J Korean Med Sci.  2012 Jan;27(1):96-100. 10.3346/jkms.2012.27.1.96.

Early-onset Childhood Sarcoidosis with Incidental Multiple Enchondromatosis

  • 1Department of Pediatrics, Wonkwang University Sanbon Medical Center, Gunpo, Korea.
  • 2Department of Pediatrics, Chungnam University Hospital, Daejeon, Korea.
  • 3Department of Radiology, Hanyang University Medical Center, Seoul, Korea.
  • 4Department of Nuclear Medicine, Hanyang University Medical Center, Seoul, Korea.
  • 5Department of Pathology, Hanyang University Medical Center, Seoul, Korea.
  • 6Department of Pediatrics, Hanyang University Medical Center, Seoul, Korea. cord@hanyang.ac.kr


The triad of rash, arthritis, and uveitis seems to be characteristic for early-onset childhood sarcoidosis. We describe an interesting case of early-onset childhood sarcoidosis coexisting enchondromatosis, which clinically masquerade as Langerhans cell histiocytosis. A 33 months old girl presented with skin rash, subcutaneous nodules with polyarthritis, and revealed the involvement of lymph nodes as well as spleen during work-up. She also presented with multiple osteolytic lesions which pathologically proven enchondromatosis. Oral prednisone was prescribed at 2 mg/kg/day for 2 months until when subcutaneous nodules and joint swellings almost disappeared, and then slowly tapered over a period of 5 months. We report an unusual case of early-onset childhood sarcoidosis presented with osteolytic bone lesions which were irrelevant to sarcoidosis.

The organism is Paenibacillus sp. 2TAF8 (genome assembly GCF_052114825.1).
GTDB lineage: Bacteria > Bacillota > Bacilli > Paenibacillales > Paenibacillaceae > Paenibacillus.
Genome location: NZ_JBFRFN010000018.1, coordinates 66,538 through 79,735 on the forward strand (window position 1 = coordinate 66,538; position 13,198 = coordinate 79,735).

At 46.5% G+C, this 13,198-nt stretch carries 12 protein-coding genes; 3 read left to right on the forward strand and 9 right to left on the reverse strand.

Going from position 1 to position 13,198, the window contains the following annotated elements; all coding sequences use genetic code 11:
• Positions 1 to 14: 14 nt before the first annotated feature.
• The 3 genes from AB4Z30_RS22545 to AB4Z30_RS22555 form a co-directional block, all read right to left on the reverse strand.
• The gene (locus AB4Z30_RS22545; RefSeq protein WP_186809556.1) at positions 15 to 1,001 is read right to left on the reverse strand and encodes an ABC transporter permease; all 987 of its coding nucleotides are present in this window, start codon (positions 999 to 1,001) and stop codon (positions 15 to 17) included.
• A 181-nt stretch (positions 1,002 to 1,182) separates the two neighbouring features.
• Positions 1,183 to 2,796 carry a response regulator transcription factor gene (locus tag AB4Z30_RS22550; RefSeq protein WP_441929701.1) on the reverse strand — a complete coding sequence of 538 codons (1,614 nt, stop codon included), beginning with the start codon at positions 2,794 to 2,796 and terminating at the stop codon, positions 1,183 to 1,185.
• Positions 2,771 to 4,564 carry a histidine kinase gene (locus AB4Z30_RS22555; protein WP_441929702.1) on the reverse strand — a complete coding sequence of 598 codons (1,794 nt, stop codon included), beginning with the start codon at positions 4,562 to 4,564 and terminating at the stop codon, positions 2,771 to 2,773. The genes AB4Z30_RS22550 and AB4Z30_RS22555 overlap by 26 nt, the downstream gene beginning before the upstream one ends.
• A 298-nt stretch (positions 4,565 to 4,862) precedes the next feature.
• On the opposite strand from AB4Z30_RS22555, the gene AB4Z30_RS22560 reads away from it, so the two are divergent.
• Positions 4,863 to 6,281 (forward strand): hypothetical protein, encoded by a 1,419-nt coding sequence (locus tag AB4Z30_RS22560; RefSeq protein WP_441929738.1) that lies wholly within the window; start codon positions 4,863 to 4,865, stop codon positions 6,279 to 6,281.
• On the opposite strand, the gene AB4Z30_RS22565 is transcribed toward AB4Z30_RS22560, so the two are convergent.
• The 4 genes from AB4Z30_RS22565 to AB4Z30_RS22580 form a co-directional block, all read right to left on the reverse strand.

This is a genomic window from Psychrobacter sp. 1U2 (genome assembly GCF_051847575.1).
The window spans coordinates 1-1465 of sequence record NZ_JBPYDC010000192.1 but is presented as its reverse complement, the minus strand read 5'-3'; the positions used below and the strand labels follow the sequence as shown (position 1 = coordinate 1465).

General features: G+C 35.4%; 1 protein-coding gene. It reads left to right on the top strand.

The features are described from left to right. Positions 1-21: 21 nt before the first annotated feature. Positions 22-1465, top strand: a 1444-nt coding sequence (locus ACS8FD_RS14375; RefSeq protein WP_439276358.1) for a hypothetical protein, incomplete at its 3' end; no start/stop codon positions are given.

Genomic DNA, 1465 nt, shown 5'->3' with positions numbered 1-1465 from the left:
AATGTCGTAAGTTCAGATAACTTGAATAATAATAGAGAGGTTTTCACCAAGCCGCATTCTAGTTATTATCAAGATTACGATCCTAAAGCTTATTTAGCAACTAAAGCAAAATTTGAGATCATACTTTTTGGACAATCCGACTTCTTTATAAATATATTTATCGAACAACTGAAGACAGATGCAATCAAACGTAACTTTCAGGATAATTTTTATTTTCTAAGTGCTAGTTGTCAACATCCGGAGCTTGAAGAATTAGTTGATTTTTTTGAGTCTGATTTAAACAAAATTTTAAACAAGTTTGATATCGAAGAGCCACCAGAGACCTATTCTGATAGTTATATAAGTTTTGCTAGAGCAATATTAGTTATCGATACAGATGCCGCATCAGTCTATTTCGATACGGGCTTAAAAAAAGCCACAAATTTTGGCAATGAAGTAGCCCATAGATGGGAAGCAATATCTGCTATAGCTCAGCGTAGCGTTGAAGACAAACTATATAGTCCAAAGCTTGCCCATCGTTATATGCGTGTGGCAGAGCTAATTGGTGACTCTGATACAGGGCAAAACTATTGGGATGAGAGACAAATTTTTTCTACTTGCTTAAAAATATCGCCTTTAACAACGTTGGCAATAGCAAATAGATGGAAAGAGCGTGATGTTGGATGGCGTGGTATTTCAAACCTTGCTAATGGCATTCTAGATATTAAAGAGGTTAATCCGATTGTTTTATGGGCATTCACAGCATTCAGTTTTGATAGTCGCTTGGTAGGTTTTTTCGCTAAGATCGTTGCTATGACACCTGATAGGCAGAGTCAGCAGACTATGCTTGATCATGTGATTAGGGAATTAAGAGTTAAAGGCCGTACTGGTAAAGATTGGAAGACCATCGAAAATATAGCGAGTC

Sarcoidosis; Polyarthritis; Enchondromatosis; Nodule; Childhood

MeSH Terms

Administration, Oral
Anti-Inflammatory Agents/therapeutic use
Child, Preschool
Diagnosis, Differential
Enchondromatosis/*complications/*diagnosis/drug therapy/radiography
Positron-Emission Tomography and Computed Tomography
Prednisone/therapeutic use
Sarcoidosis/*complications/*diagnosis/drug therapy/radiography
Whole Body Imaging


  • Fig. 1 Radiological images of the patient. (A) Multiple, small and elongated osteolytic lesions with thin sclerotic rims are noted in the both femoral necks (arrows). Both knee AP (B) and lateral views (C, D) show small, eccentric osteolytic lesions involving right proximal fibula and left proximal fibula (white arrows). Large amount of suprapatellar effusions are also noted in the both sides of knee (black lined white arrows). Both ankle AP (E) and right lateral views (F) show well-defined osteolytic lesions with thin sclerotic rim involving right distal fibula (white arrows) and left distal tibia (black lined white arrows).

  • Fig. 2 MR scan images of low extremity. Contrast enhancement T1-weighted axial (A) and sagittal scans (B) with fat-suppression show diffuse synovial enhancement (white arrows) and tenosynovitis (black lined white arrows) around right ankle joint. Abnormal enhancement lesion is also noted in the right 2nd metatarsal shaft (black arrow). Contrast enhancement T1-weighted sagittal scans (C) with fat-suppression show joint effusion with diffuse synovial enhancement (white arrow) in the left tibia MR scans.

  • Fig. 3 The whole body bone scan showed no definite abnormal focal bony uptake lesions except mildly increased soft tissue uptake on the bilateral suprapatellar bursa area (arrows).

  • Fig. 4 PET/CT images. (A) Whole body MIP (maximum intensity projection) image. (B) Regional images demonstrating hypermetabolic activity in nasopharynx, bilateral tonsils and cervical lymph nodes. (C) Mid abdominal lymph nodes. (D) Thickened synovial lining of both knee joints.

  • Fig. 5 Histopathological findings of the biopsied tissue. Non-caseating, sarcoidal, chronic granulomatous inflammation is observed in the skin rash (A) and subcutaneous nodule, and synovium of knee joint (B, C). However, the pathological finding of right tibia is compatible with enchondroma (D). (H&E stained, A × 200; B, × 100; C and D, × 200).

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